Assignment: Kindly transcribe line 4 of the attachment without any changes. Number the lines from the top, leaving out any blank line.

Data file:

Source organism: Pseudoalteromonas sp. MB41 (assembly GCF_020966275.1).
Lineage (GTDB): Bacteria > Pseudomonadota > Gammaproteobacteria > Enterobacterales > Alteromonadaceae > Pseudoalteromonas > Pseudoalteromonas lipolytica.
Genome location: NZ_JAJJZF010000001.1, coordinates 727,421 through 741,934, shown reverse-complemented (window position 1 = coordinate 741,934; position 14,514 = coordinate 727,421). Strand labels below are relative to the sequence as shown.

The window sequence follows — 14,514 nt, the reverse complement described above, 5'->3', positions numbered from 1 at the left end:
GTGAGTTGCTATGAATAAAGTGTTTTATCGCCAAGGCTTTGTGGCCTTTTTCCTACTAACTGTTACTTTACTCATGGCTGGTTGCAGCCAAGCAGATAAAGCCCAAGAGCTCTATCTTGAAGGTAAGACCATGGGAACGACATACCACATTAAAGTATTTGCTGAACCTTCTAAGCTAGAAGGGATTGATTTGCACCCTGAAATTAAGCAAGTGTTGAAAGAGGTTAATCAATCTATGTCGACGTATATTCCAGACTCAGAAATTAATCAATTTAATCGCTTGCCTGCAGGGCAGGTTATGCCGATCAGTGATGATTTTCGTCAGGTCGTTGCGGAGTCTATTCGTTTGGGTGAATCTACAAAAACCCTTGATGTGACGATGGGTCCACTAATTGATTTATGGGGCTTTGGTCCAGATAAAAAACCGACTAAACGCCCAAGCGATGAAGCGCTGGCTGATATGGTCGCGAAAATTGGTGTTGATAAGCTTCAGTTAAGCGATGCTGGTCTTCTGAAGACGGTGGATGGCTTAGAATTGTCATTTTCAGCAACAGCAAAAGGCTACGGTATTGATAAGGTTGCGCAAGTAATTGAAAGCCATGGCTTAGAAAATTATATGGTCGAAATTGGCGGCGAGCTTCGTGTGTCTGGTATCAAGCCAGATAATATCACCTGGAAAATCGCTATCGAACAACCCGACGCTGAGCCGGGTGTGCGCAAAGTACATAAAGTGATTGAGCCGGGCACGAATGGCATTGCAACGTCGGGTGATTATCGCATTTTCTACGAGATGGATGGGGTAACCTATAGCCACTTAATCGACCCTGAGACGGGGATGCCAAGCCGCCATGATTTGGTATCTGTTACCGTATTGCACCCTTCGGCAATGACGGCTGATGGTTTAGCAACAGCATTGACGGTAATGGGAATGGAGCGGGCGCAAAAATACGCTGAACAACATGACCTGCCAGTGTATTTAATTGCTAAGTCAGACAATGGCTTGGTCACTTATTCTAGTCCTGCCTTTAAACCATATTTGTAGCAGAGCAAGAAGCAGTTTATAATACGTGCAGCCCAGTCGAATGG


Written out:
The window sequence follows — 14,514 nt, the reverse complement described above, 5'->3', positions numbered from 1 at the left end: